Posted on 16 March 2016
 as part of 

Sharp increase in West Bank demolitions

Aid organizations face serious constraints in assisting displaced families

Chart: Structures demolished/confiscatedThere was a sharp increase in Palestinian-owned structures destroyed, dismantled or confiscated by the Israeli authorities in the West Bank during the first two months of 2016: At least 320 structures, including 88 homes, were destroyed.[1]

February 2016 stands out as having the highest number of structures demolished in a single month since OCHA began the documentation of demolitions systematically in 2009. More than 90 per cent of the demolitions that took place in the past two months were in Area C, three in Areas A and B (punitive demolitions), and the remainder in East Jerusalem.

Table: West Bank demolitions | January-February 2016

The first two months of the year were also unusual in the number of sites affected (45), including small herding communities and villages with part of their built up area in Area C. Over half of those displaced (231 people) were from five communities located in “firing zones”: Halaweh and Jinba in the Massafer Yatta area of Hebron (firing zone 918); Ein ar Rashash (Ramallah, firing zone 906); and Al Jiftlik-abu al Ajaj (Jericho) and Khirbet Tana in the northern Jordan Valley (firing zone 904). The demolitions in the first two communities follow the end (without agreement) of a mediation process taking place in the context of a  petition filed with the Israeli High Court against the eviction of these and another ten communities from the affected area. 

Approximately 18 percent of the West Bank has been declared by the Israeli authorities as “firing zones” despite 38 Palestinian communities, home to over 6,000 people, residing in these areas. A recent study indicated that, in practice, nearly 80 per cent of the areas declared as “firing zones” have not been used for training in recent years.[2] Following a recent demolition in a firing zone, an Israeli Ministry of Defense spokesperson stated that the targeted structures “were built illegally without permits in a firing zone, which is a life danger”.[3]

Intensity map: structures demolished by monthAll of the demolitions in Area C, and most of those in East Jerusalem, were carried out on the grounds that the structures lacked Israeli-issued building permits; these demolitions are considered as lawful enforcement measures by the Israeli authorities.[4] However, building permits are nearly impossible to obtain in Palestinian communities. The UN Secretary-General has noted that Israel “must urgently cease discriminatory and unlawful planning processes in the West Bank, including East Jerusalem, as they result in violations of Palestinians’ rights, inter alia, to access water and services, including health and education.”[5]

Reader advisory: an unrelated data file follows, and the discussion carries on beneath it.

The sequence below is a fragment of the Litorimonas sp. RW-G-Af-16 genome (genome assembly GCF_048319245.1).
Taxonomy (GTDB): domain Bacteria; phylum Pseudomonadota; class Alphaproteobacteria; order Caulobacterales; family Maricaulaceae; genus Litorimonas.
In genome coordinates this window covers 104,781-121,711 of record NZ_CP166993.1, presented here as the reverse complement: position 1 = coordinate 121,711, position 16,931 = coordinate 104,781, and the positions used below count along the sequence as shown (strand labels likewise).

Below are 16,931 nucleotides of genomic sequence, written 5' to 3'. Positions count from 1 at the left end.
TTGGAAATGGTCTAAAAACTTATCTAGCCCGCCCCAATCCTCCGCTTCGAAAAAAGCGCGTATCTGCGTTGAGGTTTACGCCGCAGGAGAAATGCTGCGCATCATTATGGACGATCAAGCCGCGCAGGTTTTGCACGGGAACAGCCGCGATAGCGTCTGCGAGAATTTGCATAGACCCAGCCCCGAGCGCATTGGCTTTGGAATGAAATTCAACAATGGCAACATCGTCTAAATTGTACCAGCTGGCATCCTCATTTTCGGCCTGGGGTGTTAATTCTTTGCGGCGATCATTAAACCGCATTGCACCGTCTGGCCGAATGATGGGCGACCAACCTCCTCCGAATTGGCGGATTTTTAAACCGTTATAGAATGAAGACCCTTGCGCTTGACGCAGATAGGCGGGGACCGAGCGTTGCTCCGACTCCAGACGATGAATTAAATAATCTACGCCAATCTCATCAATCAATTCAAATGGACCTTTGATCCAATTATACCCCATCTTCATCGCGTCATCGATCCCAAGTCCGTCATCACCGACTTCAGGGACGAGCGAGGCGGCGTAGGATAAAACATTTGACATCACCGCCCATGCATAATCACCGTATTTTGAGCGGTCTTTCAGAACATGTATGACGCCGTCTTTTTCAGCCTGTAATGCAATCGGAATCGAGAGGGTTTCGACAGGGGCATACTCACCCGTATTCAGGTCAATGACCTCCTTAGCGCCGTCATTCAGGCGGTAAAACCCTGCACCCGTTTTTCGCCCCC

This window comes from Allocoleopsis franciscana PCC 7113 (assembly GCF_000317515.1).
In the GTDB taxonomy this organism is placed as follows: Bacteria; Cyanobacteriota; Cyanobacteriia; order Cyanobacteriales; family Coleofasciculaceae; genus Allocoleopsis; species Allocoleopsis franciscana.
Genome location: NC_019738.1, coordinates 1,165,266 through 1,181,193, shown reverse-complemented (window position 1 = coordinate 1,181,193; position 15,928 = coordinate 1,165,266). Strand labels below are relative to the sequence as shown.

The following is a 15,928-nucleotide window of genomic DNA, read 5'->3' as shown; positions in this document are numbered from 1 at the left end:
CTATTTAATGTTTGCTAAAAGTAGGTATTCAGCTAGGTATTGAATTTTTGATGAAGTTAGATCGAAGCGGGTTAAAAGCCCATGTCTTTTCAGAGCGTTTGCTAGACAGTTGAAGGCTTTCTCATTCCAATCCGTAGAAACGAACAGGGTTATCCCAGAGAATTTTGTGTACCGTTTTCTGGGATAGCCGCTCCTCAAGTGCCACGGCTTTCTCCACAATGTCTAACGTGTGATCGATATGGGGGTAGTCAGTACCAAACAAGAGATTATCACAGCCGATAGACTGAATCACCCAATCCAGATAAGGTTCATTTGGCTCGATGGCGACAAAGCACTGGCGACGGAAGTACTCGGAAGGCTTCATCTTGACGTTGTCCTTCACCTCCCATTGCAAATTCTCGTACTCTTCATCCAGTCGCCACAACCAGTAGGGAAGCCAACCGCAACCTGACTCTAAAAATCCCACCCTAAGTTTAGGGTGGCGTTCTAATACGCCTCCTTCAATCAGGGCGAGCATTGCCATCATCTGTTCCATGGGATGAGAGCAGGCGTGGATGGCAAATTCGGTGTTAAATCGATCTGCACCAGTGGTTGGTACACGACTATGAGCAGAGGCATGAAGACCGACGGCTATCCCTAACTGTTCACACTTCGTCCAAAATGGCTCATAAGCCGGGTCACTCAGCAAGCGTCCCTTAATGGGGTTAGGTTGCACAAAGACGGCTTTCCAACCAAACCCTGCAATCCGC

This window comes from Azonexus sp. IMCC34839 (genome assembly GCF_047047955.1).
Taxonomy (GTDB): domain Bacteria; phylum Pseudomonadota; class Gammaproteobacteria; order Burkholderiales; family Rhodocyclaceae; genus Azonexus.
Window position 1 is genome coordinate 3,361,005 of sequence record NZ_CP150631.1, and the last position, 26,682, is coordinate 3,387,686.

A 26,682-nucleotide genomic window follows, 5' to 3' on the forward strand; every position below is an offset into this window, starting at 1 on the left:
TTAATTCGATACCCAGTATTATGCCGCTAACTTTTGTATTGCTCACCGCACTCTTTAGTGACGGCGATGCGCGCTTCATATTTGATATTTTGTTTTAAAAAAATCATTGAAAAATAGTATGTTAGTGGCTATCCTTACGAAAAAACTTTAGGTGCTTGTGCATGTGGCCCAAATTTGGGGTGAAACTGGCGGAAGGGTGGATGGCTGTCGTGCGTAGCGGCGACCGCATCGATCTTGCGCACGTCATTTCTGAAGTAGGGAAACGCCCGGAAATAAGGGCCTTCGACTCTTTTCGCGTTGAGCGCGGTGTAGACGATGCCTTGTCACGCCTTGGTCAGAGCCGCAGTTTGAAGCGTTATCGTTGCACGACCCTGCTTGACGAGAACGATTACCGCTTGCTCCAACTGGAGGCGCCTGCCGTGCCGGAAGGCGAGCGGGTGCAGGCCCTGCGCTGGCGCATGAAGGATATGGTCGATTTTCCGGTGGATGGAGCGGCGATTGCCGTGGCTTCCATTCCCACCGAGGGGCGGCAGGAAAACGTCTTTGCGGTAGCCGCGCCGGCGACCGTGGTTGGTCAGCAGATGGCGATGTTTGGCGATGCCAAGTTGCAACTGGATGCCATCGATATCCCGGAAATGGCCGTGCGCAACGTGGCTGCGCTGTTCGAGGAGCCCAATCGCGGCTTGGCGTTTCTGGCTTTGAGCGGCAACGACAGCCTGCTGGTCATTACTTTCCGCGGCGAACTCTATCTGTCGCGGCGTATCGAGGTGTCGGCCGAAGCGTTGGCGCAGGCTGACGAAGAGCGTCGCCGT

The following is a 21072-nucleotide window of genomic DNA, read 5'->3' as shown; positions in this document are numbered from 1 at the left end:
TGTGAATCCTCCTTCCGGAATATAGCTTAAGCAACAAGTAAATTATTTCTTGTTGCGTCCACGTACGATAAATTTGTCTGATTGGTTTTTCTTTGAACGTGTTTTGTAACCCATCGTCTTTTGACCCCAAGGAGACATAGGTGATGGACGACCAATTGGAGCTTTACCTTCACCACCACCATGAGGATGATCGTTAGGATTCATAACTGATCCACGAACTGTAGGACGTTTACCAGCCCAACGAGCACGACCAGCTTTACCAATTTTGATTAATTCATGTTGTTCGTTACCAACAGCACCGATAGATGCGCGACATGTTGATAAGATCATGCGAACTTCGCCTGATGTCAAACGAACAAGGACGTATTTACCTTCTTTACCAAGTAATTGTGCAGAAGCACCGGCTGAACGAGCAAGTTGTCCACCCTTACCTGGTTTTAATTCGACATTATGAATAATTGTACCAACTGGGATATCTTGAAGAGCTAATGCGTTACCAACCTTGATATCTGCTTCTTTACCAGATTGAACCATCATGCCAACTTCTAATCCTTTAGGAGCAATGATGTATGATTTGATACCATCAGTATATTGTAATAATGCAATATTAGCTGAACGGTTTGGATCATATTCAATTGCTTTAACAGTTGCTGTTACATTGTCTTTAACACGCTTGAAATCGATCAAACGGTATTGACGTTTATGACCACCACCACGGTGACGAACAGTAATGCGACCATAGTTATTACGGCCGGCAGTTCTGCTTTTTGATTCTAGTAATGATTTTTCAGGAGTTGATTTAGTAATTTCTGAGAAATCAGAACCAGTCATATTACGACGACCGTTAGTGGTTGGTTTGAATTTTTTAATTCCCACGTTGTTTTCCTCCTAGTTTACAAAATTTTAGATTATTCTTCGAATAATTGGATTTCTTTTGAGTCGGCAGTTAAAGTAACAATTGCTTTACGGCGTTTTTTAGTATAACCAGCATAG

The Israeli authorities also demolished or sealed the residences of three families of suspected perpetrators of attacks against Israelis in October 2015, citing deterrence needs, displacing 19 people, including seven children. Under international humanitarian law, the destruction of property in an occupied territory is prohibited unless absolutely necessary for military operations.[6]

Less than one per cent of Area C has an outline plan approved by the Israeli Civil Administration (ICA) that may allow Palestinians to obtain a building permit. Less than two per cent of Palestinian permit applications submitted to the Israeli authorities between 2010 and 2014 were approved.[7] Over the past five years, the Palestinian government has prepared and submitted to the ICA 67 new outline plans for Palestinian communities in Area C, of which only three have been approved to date.[8] 

Humanitarian assistance obstructed

Chart: monthly average of assistance demolished in structuresThere has also been a sharp increase in the demolition of structures provided as humanitarian aid. Humanitarian actors, including both UN agencies and NGOs, have faced serious constraints for years when trying to access and provide much-needed emergency assistance to displaced families and communities. In the first two months of 2016, 109 structures provided by aid organizations were demolished by the Israeli authorities, more than five times the monthly average for similar demolitions in 2015 (108) and 2014 (116). This practice runs counter to international humanitarian law, which requires Israel as the occupying power to facilitate the rapid and unimpeded passage of humanitarian assistance. Following a 19 January visit to a Palestinian Bedouin community (Abu Nuwar in the Jerusalem periphery), where 13 structures provided as humanitarian assistance had been demolished, the UN Humanitarian Coordinator for the oPt, Robert Piper, and the Director of UNRWA Operations in the West Bank, Felipe Sanchez, condemned the destruction of assistance. They also called for revocation of the plan to “relocate” the community, which may constitute forcible transfer. 

Map: demolitions in the West Bank

 


[1] In addition, 34 partially built or uninhabited residences were demolished, making a total of 104 demolished residences.

[2] Kerem Navot, A Locked Garden, March 2015.

[3] The Jerusalem Post, 4 March 2016.

[4] For a recent statement of this position see here.

[5] Report of the Secretary-General: Israeli settlements in the Occupied Palestinian Territory, including East Jerusalem, and in the occupied Syrian Golan, A/HRC/25/38, 12 February 2014, paras. 11-20.

[6] Fourth Geneva Convention, Article 53.

[7] Response dated 16 November 2014 from Lieut. Aliran Sasson of the Civil Administration to a request under the Freedom of Information Act submitted by Adv. Sharon Karni-Cohen of Bimkom.

[8] UNOCHA oPt, “UNDER THREAT: Demolition orders in Area C of the West Bank”, September 2015, p.13.